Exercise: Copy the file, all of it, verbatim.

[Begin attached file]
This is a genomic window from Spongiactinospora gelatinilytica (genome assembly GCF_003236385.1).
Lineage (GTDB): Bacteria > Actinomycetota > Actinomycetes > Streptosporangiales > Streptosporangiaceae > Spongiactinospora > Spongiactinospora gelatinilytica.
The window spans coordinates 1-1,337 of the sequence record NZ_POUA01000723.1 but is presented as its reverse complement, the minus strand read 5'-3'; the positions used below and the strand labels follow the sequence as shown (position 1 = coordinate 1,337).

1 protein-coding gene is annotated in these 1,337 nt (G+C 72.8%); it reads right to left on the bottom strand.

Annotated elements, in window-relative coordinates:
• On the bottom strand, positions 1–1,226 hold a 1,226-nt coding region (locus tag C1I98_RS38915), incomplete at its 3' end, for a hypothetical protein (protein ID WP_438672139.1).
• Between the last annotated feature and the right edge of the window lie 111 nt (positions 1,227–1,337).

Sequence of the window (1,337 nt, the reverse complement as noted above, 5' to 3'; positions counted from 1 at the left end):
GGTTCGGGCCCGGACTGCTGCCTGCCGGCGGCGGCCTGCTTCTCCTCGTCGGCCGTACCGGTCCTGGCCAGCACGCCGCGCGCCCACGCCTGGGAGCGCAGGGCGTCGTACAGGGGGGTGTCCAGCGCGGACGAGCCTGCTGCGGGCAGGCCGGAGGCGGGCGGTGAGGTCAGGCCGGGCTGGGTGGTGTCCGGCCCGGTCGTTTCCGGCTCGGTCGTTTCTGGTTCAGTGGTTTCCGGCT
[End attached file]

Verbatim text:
This is a genomic window from Spongiactinospora gelatinilytica (genome assembly GCF_003236385.1).
Lineage (GTDB): Bacteria > Actinomycetota > Actinomycetes > Streptosporangiales > Streptosporangiaceae > Spongiactinospora > Spongiactinospora gelatinilytica.
The window spans coordinates 1-1,337 of the sequence record NZ_POUA01000723.1 but is presented as its reverse complement, the minus strand read 5'-3'; the positions used below and the strand labels follow the sequence as shown (position 1 = coordinate 1,337).

1 protein-coding gene is annotated in these 1,337 nt (G+C 72.8%); it reads right to left on the bottom strand.

Annotated elements, in window-relative coordinates:
• On the bottom strand, positions 1–1,226 hold a 1,226-nt coding region (locus tag C1I98_RS38915), incomplete at its 3' end, for a hypothetical protein (protein ID WP_438672139.1).
• Between the last annotated feature and the right edge of the window lie 111 nt (positions 1,227–1,337).

Sequence of the window (1,337 nt, the reverse complement as noted above, 5' to 3'; positions counted from 1 at the left end):
GGTTCGGGCCCGGACTGCTGCCTGCCGGCGGCGGCCTGCTTCTCCTCGTCGGCCGTACCGGTCCTGGCCAGCACGCCGCGCGCCCACGCCTGGGAGCGCAGGGCGTCGTACAGGGGGGTGTCCAGCGCGGACGAGCCTGCTGCGGGCAGGCCGGAGGCGGGCGGTGAGGTCAGGCCGGGCTGGGTGGTGTCCGGCCCGGTCGTTTCCGGCTCGGTCGTTTCTGGTTCAGTGGTTTCCGGCT